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CSV import for hierarchical tags


louis_louise
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I have been using a Digital Asset Management (DAM) system for many years for taking care of my collection of photos. It is a database-only driven system and not very modern in its appearance and functions. The latest version was a complete disaster and I became very worried that I could lose what I built over many years. I had lots of hierarchical categories and customized fields that were solely in the proprietary database and very awkward to deal with. The system had become unstable. Any operation was difficult and I needed to experiment a lot before using most features.

 

In the meantime, other DAM systems have evolved and some are making extensive use of information stored inside the photos (EXIF, IPTC and XMP formats).

 

The beauty of these formats is that the information resides inside your files. In case of a disaster with the DAM database the whole system could be rebuilt from the files and you are not stuck with a proprietary structure that could kill your collection if you are not extremely careful with managing it properly.

 

I did a thorough investigation of DAM softwares and I came up with a short list of interesting options including Daminion. There are a few things about Daminion that really attracted me:

 


  •  
  • All information is kept inside the photos at least for the JPEG and TIFF that my collection is made of.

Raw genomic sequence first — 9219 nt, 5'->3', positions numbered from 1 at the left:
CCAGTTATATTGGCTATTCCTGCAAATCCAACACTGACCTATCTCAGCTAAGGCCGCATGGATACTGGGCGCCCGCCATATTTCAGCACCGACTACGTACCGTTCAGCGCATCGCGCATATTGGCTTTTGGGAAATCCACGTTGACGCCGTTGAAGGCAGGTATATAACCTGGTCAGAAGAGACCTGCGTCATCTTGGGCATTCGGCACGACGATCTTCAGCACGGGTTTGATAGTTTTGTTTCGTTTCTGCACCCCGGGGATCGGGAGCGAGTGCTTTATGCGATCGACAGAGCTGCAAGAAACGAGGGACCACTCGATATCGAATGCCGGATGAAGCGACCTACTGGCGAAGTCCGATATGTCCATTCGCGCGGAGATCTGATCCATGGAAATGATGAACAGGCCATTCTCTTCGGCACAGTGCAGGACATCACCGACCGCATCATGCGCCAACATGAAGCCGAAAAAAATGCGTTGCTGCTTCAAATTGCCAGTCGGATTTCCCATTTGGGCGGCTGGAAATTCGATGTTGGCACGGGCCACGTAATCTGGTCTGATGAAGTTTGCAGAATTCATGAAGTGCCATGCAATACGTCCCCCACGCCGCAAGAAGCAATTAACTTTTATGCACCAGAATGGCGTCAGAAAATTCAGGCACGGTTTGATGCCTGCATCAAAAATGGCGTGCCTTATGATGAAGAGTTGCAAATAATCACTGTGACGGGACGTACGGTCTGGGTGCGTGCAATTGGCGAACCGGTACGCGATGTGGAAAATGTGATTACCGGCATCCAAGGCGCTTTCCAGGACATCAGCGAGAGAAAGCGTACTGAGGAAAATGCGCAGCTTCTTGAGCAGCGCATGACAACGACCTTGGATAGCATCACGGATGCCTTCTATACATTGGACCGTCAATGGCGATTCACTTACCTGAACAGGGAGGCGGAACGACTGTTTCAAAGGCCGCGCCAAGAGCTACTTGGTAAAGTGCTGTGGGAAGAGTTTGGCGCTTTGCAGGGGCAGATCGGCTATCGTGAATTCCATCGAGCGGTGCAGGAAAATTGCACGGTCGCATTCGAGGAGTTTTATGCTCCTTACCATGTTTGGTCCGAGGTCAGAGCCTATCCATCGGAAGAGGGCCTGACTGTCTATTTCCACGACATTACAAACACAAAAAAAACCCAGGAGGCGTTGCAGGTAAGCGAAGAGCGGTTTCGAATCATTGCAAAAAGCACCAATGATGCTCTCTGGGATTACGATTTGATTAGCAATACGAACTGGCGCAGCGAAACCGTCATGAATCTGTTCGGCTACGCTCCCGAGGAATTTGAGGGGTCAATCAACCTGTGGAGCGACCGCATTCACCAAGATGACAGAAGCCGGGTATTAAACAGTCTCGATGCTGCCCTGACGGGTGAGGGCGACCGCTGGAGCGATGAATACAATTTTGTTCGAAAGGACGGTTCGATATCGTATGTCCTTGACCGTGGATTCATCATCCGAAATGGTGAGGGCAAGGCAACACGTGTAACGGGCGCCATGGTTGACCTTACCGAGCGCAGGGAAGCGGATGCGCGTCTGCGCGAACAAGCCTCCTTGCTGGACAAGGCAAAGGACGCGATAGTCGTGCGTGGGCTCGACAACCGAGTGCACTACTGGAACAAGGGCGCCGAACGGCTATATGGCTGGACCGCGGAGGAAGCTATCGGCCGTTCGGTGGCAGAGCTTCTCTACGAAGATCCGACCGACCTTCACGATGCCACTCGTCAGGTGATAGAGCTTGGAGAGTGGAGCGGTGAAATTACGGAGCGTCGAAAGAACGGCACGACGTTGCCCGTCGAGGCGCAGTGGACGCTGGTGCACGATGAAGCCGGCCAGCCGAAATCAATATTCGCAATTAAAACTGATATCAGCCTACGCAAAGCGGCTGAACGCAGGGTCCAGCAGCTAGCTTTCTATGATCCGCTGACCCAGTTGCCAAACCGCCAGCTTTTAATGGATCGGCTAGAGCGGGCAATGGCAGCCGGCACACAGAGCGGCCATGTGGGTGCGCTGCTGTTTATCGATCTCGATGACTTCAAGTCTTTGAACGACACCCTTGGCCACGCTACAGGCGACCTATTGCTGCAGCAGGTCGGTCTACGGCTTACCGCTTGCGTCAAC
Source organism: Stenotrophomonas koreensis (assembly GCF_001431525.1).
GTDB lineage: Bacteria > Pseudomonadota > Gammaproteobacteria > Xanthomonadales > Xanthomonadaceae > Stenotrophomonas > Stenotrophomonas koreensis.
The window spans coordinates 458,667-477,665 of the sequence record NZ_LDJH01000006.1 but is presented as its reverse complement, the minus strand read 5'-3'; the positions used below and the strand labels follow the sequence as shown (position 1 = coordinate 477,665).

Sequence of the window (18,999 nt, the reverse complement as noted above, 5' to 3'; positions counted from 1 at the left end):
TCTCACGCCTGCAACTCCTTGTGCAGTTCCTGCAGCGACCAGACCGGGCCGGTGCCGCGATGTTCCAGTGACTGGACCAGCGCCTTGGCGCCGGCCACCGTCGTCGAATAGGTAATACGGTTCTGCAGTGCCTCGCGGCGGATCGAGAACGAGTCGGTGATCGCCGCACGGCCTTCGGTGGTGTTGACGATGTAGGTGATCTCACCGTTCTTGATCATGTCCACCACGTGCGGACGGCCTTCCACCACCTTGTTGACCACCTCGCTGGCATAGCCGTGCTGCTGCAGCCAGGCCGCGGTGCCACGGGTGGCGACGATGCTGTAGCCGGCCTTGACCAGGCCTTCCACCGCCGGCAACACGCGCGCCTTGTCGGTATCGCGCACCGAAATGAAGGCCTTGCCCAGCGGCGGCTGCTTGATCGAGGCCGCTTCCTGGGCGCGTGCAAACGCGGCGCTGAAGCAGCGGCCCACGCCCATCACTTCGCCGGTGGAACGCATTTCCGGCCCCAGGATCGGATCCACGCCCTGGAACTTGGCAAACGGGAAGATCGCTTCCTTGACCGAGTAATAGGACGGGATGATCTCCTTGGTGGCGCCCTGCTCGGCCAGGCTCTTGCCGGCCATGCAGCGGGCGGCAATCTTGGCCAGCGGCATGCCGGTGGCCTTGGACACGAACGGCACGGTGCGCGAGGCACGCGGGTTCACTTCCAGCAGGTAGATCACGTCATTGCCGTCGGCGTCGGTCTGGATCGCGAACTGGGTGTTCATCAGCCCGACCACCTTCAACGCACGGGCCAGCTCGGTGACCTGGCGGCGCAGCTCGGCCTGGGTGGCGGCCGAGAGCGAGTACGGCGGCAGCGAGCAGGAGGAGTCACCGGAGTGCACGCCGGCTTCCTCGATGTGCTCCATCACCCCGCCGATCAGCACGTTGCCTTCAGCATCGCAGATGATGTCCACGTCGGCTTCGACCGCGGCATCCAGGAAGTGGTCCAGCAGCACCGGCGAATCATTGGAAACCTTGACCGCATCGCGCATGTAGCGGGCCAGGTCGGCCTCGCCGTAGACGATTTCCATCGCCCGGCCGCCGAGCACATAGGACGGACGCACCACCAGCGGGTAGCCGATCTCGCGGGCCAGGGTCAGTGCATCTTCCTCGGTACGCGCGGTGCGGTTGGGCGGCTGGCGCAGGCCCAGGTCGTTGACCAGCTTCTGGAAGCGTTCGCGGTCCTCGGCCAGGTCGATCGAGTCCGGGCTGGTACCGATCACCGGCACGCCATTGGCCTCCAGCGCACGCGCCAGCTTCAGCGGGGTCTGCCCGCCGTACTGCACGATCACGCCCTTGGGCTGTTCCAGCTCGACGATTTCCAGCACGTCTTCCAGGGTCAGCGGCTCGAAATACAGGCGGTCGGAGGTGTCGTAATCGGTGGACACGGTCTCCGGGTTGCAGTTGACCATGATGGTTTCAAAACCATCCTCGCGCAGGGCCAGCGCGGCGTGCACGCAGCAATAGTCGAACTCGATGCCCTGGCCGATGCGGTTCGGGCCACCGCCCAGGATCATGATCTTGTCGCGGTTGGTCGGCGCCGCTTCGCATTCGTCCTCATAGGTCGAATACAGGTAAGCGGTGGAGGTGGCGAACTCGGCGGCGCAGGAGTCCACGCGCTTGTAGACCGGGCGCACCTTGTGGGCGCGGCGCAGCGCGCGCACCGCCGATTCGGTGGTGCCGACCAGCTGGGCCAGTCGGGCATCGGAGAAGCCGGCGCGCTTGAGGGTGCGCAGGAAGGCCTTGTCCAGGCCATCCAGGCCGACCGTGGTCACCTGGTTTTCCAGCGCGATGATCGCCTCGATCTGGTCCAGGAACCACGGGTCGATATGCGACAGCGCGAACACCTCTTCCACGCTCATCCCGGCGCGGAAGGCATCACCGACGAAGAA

• The interface is clean and functional.
  • The input boxes are easy to use and expand as more text is added.
  • The list of tags is so easy to customize and we can hide all the information that we do not use.
  • It is easy to build hierarchical categories that will be stored inside the photos as well.
  • Search is quite powerful and simple.
  • There is functionality to import files and associated metadata (the main purpose of this blog).
     

So I decided to migrate from my old system to Daminion. I spent days extracting and cleaning the metadata information from the old system using poorly documented, unstable and unreliable tools.

 

I copied my photos to a new directory structure and imported them in a Daminion catalog. This was really easy but the metadata and all the customized information was left behind for many thousands of photos. I thought that I would be able to import the photos first and then the metadata for the photos. I did not really understand well the information on this page:

 

CSV Daminion Help Page

 

What you need to understand is that the photos and the metadata must be migrated at the same time. In the CSV file you need to provide a path for each photo to be loaded and the metadata that goes with it. Here is an example of a simple CSV file. It only contains references for 3 files and 2 pieces of metadata: Title and Description. I used a TAB as delimiter and it worked very well. It seems to require an extra tab at the end of the line and it certainly does not hurt to have one.

 

Here is the simple CSV file I started with:

 

post-3024-0-60967400-1467371473_thumb.jpg